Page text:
1. Skip to content
  2. Skip to main menu
  3. Skip to more DW sites

Fake news is depressing

July 5, 2022

New research links belief in fake news about COVID-19 with anxiety and depression. Could better mental health care reduce the spread of false information?

Wooden blocks spell out F A K T/E
Is it fake news or "fakt" (as the Germans say)? You may find the facts depressing but if you have mental health issues like anxiety and depression, you be more prone to believing what is fake. Image: S. Ziese/blickwinkel/picture alliance

A study has found that people who believe in false information about the coronavirus pandemic are more likely to suffer from symptoms of anxiety and depression. 

"Our study shows the potential negative impact of false beliefs about COVID-19 on mental health," said the study's lead researcher, Pawel Debski. 

But the study does not show that depression and anxiety symptoms directly drive belief in false information. Nor does it provide explanations for how belief in false information might drive mental health difficulties. 

False information is depressing

Using two online questionnaires — the "COVID-19 Conspiratorial Beliefs Scale" and the "Hospital Anxiety and Depression Scale" — the researchers looked for correlations between false beliefs and mental health conditions.

They say they found that common false beliefs about the pandemic included the ideas that governments exaggerated the number of COVID-19 deaths, that 5G spreads the coronavirus, and that wearing a mask causes oxygen deficiency and carbon dioxide poisoning.

And they say they also found that depression had a high relationship with belief in false information about the pandemic, while anxiety was more moderately linked.

The study suggested high correlations between belief in false pandemic information and belief in broader conspiracy theories.  

The pandemic hit mental health hard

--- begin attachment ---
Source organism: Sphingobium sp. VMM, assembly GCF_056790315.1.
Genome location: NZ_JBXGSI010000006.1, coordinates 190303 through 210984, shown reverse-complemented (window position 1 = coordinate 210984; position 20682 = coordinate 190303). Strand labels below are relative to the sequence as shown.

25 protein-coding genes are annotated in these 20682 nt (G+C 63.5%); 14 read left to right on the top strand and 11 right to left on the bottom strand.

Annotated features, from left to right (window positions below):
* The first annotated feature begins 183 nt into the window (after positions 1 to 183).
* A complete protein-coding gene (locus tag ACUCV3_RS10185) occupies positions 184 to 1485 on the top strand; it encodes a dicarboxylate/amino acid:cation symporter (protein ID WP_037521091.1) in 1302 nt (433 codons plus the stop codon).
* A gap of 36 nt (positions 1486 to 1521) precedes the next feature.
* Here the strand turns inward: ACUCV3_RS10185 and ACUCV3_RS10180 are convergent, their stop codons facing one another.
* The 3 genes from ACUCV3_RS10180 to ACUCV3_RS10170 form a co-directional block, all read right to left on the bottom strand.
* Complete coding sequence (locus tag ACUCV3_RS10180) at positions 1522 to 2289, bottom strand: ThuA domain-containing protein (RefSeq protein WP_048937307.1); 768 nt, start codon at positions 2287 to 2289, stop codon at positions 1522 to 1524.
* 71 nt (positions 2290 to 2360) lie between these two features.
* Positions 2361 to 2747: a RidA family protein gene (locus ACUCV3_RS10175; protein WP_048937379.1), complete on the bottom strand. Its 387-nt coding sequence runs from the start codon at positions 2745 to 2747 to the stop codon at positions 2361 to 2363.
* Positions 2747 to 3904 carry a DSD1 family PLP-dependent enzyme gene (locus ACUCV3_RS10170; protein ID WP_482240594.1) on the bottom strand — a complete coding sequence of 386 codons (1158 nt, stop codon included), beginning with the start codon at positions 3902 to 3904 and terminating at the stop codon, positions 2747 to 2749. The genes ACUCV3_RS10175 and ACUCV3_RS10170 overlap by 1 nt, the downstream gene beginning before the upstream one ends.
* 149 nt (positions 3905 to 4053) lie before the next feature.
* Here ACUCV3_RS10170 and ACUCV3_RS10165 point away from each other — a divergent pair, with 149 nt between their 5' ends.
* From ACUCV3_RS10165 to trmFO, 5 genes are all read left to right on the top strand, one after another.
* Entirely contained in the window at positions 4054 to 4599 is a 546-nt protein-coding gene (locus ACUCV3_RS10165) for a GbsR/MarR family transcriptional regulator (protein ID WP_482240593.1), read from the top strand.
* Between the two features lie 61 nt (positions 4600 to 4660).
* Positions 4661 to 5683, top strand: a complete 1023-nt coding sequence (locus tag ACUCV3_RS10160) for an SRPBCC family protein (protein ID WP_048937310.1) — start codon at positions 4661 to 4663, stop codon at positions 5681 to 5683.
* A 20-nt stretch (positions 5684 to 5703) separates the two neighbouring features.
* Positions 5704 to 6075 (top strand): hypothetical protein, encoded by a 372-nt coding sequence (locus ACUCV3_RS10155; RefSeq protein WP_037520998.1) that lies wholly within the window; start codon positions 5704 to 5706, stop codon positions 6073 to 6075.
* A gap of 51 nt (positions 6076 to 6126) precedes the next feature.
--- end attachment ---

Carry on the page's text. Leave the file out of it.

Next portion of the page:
Experts have described the pandemic as highlighting a crisis in mental health.

The World Health Organization reports that mental health issues spiked across the world because of the coronavirus and restrictions brought in to curb the spread, such as lockdowns.

Depression and anxiety rose by 25% in the first year of the pandemic, with young people and women showing the sharpest rise in symptoms.

Social isolation and anxiety for one's own health and that of loved ones were said to be among the biggest stress factors. Key workers such as health care professionals also cited exhaustion as affecting their mental health.

Research from the UK-based mental health charity Mind suggests that people who struggled with their mental health prior to the onset of the pandemic were most affected by restrictions and lockdowns. 

Is social media to blame for fake news about COVID-19?

More than half of EU citizens believe they have been exposed to disinformation online, according to a report published by the European Commission based on a 2018 poll. 

Other studies show a similar pattern. The pandemic saw online and social media use at all-time highs, according to research by Statista, and a study in the journal Science suggests that false information reaches more people than factual information on social media.

It's a phenomenon that psychologists call "negative bias." It happens when people focus on what is potentially harmful rather than what is helpful.  

And the theory is that focusing on negative information makes depressive symptoms worse, and that that in turn drives further belief in false information. 

Mental health support needed to keep things factual 

The study suggests that belief in conspiracy theories appeals to people whose key psychological needs are unmet, such as a sense of control over one's life. For example, people who feel powerless in their lives may use false information as a way to control what they believe. 

"We think belief in false information contributes to a weakened sense of security, causing the development of anxiety and depression," Debski said.

But, according to Mind, supporting people with reliable information about mental health itself would help.

"We encounter lots of misconceptions around mental health every day in the media and online," Mind spokesperson Stephen Buckley said. "Tackling negative attitudes is key to reducing stigma, which can help to play a part in addressing social isolation and potential susceptibility to fake news."

So supporting people through mental health issues may also help them build trust in factual information.

Edited by: Zulfikar Abbany

DW-Mitarbeiter Fred Schwaller, PhD
Fred Schwaller Science writer fascinated by the brain and the mind, and how science influences society@schwallerfred